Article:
“Ultimately that realisation means people want to rent in close proximity to places like Canary Wharf.

“What’s happened in the last couple of months in the run up to Christmas has been quite dramatic – the rental prices we have been able to achieve are very different from six months before that. 

“In some cases we’re getting more for them than we would have before the pandemic, which is amazing and something landlords may not be aware of.

“There has been a slight shortage of rental properties coming back to the market.

“There has been a lot of uncertainty over the past 18 months and some tenants have been signing up for longer tenancies, meaning ultimately that there aren’t as many places available to rent.

“But the demand is there – usually we’d expect the market to slow down in December and we didn’t see that in 2021. 

“With the market like this, it means when a new property becomes available we can do a large open day for viewings and we’ll usually receive multiple offers, sometimes going over the asking price.

“Doing these events means we also build up a lot of prospective tenants for properties coming onto the market. 

“I expect similar trends to continue in January and throughout the year, I don’t see that demand slowing down.

“There are often changes of circumstance for people around the Christmas period too, so that may bring even more tenants looking.”

That demand is also benefiting the sales market as canny investors see the return of profitable yields to be had in Docklands, while house prices are driven by people’s increasing desire to live on the Isle Of Dogs and nearby in east London.

Georgia said: “The way the rental market is going at the moment, there are investors out there who have cash, don’t require a mortgage and will see the opportunity Canary Wharf presents – the yield on property in the area is unbelievable at the moment.

“As an agency we’re experts in marketing property and, with our international package, that’s where we offer something quite different.

“As well as being on all the main UK portals, we make sure the properties we sell get maximum exposure here and across the world, which is really important.

“It’s about making certain that we’re angling each property at the right buyer, thinking outside the box, being proactive and educating buyers.

“Right now investors are looking for quality rather than quantity.

“It will take time for the sales market to fully recover from the pandemic, but we are starting to see some positive signs, with the numbers of applicants rising and many people looking to sell.

“Ten years ago, I think people saw the Canary Wharf area as a place to rent, but now you are seeing buyers who want to move here for the foreseeable future, with existing residents looking to upsize.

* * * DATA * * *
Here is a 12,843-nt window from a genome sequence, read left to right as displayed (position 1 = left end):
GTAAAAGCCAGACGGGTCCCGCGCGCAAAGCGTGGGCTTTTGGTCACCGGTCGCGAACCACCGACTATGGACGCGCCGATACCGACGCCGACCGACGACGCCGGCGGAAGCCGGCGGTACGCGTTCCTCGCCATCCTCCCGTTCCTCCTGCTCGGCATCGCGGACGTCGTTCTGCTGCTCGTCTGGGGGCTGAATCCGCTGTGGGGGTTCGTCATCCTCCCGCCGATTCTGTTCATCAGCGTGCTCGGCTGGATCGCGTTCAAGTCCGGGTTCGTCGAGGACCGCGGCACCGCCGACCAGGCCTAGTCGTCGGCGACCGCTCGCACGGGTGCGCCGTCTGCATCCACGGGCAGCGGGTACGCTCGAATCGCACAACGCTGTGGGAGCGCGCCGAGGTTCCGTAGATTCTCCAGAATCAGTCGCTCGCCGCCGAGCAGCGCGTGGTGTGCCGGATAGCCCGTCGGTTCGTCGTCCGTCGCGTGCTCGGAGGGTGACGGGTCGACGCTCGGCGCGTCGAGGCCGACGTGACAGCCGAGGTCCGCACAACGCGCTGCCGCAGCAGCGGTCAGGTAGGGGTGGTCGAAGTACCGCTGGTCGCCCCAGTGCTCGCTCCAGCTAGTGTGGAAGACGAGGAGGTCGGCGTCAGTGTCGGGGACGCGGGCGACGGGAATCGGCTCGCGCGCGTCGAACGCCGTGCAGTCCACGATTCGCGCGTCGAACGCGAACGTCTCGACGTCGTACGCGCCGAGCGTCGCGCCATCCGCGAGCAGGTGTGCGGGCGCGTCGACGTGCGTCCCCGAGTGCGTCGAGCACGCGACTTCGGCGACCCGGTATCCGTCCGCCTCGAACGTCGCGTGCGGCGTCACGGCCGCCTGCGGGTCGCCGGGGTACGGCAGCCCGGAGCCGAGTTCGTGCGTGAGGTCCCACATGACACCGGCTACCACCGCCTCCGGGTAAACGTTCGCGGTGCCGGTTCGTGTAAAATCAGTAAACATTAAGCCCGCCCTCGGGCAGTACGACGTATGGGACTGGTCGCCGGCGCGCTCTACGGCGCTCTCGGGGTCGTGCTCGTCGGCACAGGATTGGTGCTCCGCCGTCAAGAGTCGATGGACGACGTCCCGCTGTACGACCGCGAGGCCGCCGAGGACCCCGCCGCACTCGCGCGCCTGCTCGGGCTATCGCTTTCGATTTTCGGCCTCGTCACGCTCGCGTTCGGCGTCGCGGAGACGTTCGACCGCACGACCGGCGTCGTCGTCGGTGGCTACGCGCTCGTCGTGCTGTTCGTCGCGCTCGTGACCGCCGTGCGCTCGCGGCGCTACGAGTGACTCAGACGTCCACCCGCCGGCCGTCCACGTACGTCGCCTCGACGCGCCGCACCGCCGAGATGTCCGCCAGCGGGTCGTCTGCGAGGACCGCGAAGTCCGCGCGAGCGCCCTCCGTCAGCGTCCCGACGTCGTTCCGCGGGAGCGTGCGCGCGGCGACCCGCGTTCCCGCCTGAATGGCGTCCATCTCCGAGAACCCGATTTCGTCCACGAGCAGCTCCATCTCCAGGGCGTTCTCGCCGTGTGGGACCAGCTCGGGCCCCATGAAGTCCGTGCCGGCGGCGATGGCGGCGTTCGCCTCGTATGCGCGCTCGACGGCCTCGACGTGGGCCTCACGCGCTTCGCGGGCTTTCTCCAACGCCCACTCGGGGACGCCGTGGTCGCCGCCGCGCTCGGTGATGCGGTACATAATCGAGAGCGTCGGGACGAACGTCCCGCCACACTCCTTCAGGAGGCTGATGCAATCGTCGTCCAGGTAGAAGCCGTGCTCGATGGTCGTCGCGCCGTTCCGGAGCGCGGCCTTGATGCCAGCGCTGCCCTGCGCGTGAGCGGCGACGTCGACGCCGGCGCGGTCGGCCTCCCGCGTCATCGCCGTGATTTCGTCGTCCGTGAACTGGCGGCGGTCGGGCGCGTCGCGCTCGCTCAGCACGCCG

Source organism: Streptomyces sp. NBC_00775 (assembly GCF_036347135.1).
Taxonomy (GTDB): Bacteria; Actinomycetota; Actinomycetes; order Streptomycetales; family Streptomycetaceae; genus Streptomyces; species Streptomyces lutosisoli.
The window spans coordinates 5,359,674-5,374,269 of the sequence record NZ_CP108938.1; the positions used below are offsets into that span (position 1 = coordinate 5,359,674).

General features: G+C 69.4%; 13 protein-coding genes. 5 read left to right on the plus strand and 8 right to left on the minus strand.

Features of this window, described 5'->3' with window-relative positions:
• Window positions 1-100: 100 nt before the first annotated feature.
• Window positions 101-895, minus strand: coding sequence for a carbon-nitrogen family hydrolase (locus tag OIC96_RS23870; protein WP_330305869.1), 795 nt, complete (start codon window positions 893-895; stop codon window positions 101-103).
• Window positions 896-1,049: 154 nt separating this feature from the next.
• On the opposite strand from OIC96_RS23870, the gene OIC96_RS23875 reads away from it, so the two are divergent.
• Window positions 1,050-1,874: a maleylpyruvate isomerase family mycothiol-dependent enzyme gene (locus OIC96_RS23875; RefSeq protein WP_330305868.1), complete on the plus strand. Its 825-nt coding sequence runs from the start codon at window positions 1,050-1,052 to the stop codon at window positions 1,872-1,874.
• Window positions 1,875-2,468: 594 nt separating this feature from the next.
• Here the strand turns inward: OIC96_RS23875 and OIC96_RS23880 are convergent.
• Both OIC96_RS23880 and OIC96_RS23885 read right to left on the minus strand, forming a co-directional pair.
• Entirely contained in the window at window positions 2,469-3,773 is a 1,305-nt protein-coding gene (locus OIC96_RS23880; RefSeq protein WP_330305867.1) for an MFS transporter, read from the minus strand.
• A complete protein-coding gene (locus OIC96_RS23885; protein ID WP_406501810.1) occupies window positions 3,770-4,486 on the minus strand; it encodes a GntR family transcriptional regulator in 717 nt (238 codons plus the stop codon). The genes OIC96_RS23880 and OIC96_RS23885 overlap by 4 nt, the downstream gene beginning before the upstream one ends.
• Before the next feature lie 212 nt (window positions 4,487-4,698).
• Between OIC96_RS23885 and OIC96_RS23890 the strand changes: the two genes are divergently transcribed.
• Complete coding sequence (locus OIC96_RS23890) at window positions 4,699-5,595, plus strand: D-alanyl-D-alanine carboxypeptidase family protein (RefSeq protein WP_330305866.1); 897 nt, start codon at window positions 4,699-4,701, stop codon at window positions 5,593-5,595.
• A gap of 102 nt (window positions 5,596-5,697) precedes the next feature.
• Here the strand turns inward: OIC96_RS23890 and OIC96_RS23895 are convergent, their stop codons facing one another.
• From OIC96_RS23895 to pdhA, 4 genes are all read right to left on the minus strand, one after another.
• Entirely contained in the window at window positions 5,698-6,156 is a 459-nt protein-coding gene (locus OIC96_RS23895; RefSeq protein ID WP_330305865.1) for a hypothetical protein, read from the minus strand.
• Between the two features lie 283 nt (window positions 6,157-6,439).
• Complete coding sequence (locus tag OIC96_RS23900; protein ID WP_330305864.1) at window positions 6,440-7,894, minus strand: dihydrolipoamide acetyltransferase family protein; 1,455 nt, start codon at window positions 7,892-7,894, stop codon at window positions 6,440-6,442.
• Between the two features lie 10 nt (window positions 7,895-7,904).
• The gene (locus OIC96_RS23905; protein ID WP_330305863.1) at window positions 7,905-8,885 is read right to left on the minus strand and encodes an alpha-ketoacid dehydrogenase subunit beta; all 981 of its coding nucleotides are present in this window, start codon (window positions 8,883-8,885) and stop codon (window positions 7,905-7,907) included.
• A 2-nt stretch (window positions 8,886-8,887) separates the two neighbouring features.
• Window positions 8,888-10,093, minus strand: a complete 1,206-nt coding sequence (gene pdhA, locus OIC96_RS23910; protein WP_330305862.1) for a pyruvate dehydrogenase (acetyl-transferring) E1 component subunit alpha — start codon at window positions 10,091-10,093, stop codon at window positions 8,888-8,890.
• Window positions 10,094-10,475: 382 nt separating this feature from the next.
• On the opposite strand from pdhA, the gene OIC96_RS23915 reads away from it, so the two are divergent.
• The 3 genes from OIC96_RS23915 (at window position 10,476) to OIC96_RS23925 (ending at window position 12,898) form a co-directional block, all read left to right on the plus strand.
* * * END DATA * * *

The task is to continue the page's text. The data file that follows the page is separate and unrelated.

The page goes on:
“People want to stay here because of how much it’s changing – the pubs, restaurants and bars that are opening, for example.

“The quality of the buildings here is fantastic – they have so many facilities and many of the older developments are located right on the Thames with great views.”

Georgia says she always wanted to be an estate agent
Georgia says she always wanted to be an estate agent image Matt Grayson

Georgia said Alex Neil’s role was to make moving home as easy as possible for all concerned, whether that was for buyers, sellers, landlords or tenants.

She said: “I grew up in Brighton and my dad was a car salesman – he was always selling something and had that motivation.

“We moved house quite a lot when I was younger and I loved going on viewings, so I grew up wanting to be an estate agent.

“I love working with people and helping them move – it can be one of the most stressful times in someone’s life as property is usually their biggest asset – so we try to take the stress out of things.

“There are so many emotions involved with the process but we try to make it as smooth as possible, making sure everyone’s happy at the end of it. 

“The best way to do that is to be honest and to set everyone’s expectations at the start, rather than raising them to the point where they are unrealistic.

“We always tell people how we’ll start from ‘x’ and end up at ‘y’. For sales, that means from viewing to completion.

“A lot of people haven’t bought or sold for a good number of years and forget the process. In that time there may have been changes in technology or with other parts of the transaction.

“Everyone is different, so we have to adjust to each person, making sure they understand exactly what the process is and what the steps are, from signing the terms of business to completion.

“Leaving questions with someone will only make them confused so we try never to let that happen.

“It’s the same for lettings – we aim to make letting out a property as simple as possible, because it can seem quite overwhelming.

“That’s why we’ve developed a checklist so landlords know exactly what they need to do and what they must have at every stage of the process.

“That’s what makes us stand out in the market – we’re the experts and we’ll help you every step of the way.”

Read more: Hamptons launches new office in Canary Wharf